4. Solve the problem, don’t just complain

This goes hand in hand with finding out answers. There are inevitably things that are going to frustrate us at work, and we end up having a choice to make. We can either complain about what’s going on. We can exchange frustrations and grievances with coworkers and maybe even our boss. But if you want to get ahead of the curve, you won’t fall into the complaining trap. Instead, you’ll just go ahead and fix the problem.

By fixing problems you feel, you’ll surely be making some others lives easier, as well. Don’t hesitate to share the problems you fix so that others can benefit! Your leaders will see the initiative you’re taking and the innovation you’re providing, and they’ll want that innovation to spread all over the organization!

5. Do the garbage work

We all know the tasks that no one wants to do around the office. There are jobs that everyone avoids like the plague, eventually your boss gets frustrated that no one is doing it, and then someone gets assigned what needs done and said person grumbles. Being new to the team, you’ll get assigned a lot of these tasks. But if you take on some of those things without having to be asked, those around you will take notice. Just step up to the plate and get it done. If you can prove that you are a person who just gets stuff done, you’ll gain a lot of respect from your leaders and coworkers. Those who can be trusted with little will be trusted with much, after all!

6. Serve up compliment sandwiches

This is one that I learned from some of the awesome leaders that I get to work with. The compliment sandwich is the best thing on the menu when it comes to having a tough conversation. Knowing that a person isn’t going to like the negative feedback you have with them makes tough conversations a dreaded occurrence for many. However, start with a genuine compliment, followed up by the tough part and finish it off with another genuine compliment. Complimenting others will let them know that they aren’t just screwing up the whole time and that they are doing a great job while still having room to improve! It’ll make you a lot more friends along the way, as well!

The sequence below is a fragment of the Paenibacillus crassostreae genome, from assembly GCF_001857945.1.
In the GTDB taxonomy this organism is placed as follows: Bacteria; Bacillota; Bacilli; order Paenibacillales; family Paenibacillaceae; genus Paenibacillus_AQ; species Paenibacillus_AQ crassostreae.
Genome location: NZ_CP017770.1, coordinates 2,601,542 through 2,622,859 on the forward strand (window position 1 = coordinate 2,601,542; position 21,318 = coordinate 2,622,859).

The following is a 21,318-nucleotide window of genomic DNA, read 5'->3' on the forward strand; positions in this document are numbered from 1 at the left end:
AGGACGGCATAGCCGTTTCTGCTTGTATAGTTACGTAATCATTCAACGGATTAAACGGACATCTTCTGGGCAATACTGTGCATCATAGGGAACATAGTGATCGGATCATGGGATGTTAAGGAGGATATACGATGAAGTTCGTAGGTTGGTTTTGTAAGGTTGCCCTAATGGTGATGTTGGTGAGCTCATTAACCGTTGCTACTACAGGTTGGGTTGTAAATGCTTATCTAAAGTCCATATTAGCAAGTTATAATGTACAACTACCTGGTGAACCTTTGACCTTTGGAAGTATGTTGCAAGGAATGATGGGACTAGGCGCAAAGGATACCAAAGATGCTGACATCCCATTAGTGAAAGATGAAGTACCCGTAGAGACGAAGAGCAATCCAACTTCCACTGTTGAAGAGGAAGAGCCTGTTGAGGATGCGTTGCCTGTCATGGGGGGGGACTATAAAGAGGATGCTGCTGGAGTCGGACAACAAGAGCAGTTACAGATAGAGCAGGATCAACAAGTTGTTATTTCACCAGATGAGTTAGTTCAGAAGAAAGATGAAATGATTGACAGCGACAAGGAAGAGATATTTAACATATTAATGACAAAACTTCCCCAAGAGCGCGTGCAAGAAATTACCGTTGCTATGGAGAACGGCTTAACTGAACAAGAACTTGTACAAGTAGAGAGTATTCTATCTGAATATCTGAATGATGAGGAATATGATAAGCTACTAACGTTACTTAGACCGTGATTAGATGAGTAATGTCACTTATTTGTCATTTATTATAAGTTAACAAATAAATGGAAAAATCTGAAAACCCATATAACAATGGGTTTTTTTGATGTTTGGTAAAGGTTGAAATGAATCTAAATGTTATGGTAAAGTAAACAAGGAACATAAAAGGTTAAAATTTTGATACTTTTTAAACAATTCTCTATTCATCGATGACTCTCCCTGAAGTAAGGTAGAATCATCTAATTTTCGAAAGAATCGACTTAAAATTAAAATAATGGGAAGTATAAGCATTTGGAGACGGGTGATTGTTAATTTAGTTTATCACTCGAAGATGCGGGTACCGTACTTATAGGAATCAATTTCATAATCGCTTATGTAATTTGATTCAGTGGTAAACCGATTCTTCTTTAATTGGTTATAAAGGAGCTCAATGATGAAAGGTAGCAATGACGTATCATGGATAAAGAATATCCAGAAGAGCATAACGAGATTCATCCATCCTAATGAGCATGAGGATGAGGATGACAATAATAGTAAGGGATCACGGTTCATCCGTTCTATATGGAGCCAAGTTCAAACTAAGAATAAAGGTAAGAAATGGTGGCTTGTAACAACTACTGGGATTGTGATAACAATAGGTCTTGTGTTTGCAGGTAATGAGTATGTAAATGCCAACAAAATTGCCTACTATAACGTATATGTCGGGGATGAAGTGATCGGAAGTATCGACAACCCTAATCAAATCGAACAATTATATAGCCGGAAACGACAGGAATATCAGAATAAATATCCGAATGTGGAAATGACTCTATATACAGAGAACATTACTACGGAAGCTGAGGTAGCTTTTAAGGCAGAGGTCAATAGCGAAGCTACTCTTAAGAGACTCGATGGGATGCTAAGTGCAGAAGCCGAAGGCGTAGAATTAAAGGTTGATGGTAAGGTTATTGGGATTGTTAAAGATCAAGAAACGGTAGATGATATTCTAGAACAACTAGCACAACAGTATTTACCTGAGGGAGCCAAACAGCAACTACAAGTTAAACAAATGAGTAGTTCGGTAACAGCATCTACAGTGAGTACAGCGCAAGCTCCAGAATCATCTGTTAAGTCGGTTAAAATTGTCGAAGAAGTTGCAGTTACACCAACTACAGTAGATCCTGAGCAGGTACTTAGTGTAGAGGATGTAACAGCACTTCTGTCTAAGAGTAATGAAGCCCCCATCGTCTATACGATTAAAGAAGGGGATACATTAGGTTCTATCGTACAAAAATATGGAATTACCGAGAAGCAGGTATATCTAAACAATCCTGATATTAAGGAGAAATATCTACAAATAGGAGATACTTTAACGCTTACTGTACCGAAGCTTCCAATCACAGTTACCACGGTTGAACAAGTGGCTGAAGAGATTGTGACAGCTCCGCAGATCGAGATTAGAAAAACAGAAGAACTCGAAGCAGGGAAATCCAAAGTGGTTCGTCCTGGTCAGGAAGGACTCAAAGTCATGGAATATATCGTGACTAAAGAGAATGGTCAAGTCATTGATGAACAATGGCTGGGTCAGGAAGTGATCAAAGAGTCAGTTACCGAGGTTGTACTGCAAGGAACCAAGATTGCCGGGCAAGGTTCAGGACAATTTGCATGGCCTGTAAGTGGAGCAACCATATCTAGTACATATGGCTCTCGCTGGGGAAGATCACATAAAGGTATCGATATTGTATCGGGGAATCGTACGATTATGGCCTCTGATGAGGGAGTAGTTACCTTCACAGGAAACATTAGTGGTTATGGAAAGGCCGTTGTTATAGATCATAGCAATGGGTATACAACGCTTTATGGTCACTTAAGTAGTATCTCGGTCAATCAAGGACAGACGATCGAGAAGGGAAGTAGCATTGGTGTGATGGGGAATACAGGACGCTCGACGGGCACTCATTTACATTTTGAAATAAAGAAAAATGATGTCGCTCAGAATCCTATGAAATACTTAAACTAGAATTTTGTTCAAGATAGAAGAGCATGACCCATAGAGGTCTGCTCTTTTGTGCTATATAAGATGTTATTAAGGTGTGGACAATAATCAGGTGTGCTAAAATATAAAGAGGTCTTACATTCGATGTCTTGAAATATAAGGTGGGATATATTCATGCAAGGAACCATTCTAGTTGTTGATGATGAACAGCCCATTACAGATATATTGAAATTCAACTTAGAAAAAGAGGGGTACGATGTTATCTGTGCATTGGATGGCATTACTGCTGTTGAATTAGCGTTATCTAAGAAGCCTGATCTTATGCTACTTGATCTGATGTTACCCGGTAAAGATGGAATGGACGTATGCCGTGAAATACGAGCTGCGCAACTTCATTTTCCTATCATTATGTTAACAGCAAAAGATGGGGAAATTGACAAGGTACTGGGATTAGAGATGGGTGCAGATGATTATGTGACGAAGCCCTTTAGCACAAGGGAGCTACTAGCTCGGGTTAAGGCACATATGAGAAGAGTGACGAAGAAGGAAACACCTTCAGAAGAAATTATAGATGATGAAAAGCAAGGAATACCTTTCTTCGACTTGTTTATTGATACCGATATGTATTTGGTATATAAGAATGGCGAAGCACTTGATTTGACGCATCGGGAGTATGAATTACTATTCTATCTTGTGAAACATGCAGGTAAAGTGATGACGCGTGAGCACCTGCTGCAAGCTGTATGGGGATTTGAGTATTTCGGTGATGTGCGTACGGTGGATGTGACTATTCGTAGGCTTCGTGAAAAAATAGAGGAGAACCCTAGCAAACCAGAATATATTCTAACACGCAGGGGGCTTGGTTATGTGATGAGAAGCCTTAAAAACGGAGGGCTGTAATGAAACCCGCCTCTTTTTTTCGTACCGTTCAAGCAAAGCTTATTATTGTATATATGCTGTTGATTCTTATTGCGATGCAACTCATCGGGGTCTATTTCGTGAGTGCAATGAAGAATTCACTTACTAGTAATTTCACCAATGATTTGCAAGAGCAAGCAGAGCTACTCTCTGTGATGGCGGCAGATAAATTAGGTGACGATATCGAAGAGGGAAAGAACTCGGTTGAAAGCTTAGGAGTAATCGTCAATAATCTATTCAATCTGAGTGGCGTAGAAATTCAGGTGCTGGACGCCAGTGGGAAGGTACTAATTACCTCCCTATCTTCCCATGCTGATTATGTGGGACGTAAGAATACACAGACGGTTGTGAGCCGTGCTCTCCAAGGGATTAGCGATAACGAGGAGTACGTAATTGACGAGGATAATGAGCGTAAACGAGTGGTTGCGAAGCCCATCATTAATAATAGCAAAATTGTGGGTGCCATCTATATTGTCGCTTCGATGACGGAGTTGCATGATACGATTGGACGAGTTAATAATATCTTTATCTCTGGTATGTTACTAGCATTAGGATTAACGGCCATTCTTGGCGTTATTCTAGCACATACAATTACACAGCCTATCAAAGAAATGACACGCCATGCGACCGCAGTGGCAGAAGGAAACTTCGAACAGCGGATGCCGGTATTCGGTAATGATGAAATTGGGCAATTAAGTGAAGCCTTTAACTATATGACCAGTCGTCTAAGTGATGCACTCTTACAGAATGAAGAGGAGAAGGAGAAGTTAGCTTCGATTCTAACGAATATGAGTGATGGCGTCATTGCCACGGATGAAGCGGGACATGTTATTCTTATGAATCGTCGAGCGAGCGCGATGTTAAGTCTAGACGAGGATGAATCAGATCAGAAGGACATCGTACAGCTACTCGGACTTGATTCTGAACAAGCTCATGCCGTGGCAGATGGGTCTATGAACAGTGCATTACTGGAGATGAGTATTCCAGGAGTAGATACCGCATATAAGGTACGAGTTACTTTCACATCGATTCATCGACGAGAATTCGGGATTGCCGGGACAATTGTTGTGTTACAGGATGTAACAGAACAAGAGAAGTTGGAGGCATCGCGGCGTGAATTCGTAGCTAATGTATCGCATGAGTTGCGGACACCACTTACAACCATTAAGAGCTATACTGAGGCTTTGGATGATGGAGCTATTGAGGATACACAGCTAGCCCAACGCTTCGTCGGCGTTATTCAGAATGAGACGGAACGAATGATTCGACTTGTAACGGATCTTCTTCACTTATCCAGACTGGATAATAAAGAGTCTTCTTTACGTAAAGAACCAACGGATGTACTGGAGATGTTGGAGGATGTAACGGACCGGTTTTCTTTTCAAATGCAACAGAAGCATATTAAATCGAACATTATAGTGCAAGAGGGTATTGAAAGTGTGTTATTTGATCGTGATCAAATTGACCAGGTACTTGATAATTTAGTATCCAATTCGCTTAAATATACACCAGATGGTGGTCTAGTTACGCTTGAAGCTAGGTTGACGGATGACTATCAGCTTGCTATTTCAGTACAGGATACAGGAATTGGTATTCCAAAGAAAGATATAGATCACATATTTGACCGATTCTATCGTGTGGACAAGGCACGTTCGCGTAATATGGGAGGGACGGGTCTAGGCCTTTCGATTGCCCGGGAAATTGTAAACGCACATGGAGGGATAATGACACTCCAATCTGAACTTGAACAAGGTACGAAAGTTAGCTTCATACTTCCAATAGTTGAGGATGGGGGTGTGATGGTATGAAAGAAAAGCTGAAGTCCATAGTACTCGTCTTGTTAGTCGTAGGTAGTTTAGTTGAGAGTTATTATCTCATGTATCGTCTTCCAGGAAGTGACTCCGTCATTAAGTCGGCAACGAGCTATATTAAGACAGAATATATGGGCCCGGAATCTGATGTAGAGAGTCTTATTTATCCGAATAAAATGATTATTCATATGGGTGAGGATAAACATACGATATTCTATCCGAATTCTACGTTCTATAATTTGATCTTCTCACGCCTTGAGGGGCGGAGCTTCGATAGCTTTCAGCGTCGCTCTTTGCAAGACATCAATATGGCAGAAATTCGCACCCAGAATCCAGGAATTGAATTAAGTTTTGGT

7. Learn from others in your organization

Recognizing that you have much to learn will gain you a lot of respect from the people you work with. Nobody likes a know-it-all, especially when they’re new. If you take the attitude of a learner, you’ll realize that there are many people around you that have a wealth of knowledge! Don’t let the opportunity slip by to learn from these people. Learning from some experienced vets will result in you learning more and more ways to be successful in your craft and organization. Learning from others is going to only grow the number of ways that you can get ahead at work!

Taylor Snodgrass works as the Multi-Site Creative Director at Cross Point Church in Nashville, TN, where he lives with his wife, Heather. He is passionate about being a constant learner and leading others to excellence in the church and their every day lives. He is also the co-founder of Pixel Kit Media, which exists to help the church cut through all the noise in our world with affordable, cutting-edge design elements.
  • Hi Taylor, interesting post. How does the important work done if you’re saying “yes and…” as you mentioned in #1? Seems like this would just lead to busyness and overwhelm. You may get promoted, but I can’t see how you would/could have any boundaries.